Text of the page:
Our fleet consists of a B25 Bomber "Pacific Prowler", C47 "Southern Cross", A26K "Special Kay", and a CG-4A Waco Glider.
The North American B-25, Pacific Prowler, is one of just a handful of B-25s that still fly today. The B-25 Mitchell Bomber was made famous on the daring Doolittle Raid on Tokyo which took place four months after the Japanese bombed Pearl Harbor. The B-25 Bomber went on to become the most versatile medium bomber of World War II, seeing combat in every theater of operation.
The Pacific Prowler is a "J" Model North American B-25 Mitchell. The original Prowler was deployed to the Pacific Theater and flew over 120 missions before returning home after the war.
"The DC-3 is given most of the credit for an almost 600% increase in airline passenger traffic between 1936 and 1941. Recognizing its great potential as a military transport, the United States Army specified a number of changes needed to make the aircraft acceptable for military use, including more powerful engines, the removal of airline seating in favor of utility seats along the walls, a stronger rear fuselage and floor, and the addition of large loading doors. A large order was placed in 1940 for the military DC-3, which was designated C-47 and became known as "Skytrain," a name it would soon be asked to live up to." [Quoted from Warbird Alley]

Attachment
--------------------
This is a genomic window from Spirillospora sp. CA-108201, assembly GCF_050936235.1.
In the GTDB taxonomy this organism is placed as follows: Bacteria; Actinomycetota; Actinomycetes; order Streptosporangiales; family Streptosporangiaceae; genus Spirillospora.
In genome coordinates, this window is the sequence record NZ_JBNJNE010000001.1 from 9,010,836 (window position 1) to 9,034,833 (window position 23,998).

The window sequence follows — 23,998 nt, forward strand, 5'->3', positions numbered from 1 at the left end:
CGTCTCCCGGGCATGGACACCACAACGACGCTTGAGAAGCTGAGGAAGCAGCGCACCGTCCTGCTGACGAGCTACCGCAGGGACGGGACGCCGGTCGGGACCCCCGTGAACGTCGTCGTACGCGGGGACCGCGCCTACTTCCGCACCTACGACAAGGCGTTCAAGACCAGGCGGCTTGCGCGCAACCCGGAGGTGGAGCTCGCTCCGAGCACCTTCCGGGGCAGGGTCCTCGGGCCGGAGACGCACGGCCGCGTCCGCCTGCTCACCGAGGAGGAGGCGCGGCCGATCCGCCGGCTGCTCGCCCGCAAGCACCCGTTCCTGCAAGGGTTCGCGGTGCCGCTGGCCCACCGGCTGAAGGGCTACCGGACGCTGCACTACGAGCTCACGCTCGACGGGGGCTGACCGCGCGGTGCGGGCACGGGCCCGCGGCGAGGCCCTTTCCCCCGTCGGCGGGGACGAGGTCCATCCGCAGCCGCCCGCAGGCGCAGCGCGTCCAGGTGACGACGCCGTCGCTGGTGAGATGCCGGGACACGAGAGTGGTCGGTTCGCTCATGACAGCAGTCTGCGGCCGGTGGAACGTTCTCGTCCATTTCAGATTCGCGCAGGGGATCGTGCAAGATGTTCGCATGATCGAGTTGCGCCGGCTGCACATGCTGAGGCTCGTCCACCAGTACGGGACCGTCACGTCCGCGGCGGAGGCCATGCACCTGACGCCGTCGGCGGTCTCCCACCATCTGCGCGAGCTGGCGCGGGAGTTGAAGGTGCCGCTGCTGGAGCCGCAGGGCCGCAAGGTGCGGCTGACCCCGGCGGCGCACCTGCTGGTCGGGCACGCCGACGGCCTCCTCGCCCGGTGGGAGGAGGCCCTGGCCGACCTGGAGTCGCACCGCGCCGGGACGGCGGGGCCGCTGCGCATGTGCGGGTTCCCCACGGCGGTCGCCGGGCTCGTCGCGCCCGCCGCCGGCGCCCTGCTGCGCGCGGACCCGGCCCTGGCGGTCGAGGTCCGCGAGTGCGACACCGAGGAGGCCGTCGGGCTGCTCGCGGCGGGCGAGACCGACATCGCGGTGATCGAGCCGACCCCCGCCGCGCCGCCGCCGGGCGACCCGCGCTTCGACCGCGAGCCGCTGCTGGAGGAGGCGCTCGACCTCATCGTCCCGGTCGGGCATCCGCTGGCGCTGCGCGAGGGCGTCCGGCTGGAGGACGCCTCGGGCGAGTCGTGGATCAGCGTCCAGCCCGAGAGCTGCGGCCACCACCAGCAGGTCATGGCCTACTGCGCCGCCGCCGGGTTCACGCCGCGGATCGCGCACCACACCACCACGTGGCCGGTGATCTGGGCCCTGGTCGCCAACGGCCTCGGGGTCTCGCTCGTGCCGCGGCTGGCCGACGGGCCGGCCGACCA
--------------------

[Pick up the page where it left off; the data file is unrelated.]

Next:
The CG-4A was constructed of fabric-covered wood and metal, and was crewed by a pilot and copilot. It had two fixed mainwheels and a tailwheel. The factories ran 24-hour shifts to build the gliders. The CG-4A could carry 13 troops and their equipment. Cargo loads could be a quarter ton truck (Jeeps), a 75 mm Howitzer, or a ¼ ton trailer, loaded through the upward-hinged nose section. C-47s were usually used as tow aircraft. As Greatest Generation Aircraft also owns a C-47, it will be used to tow this glider once restoration is complete, making for a truly correct historical re-enactment duo.
More information is available on the Waco CG-4A page.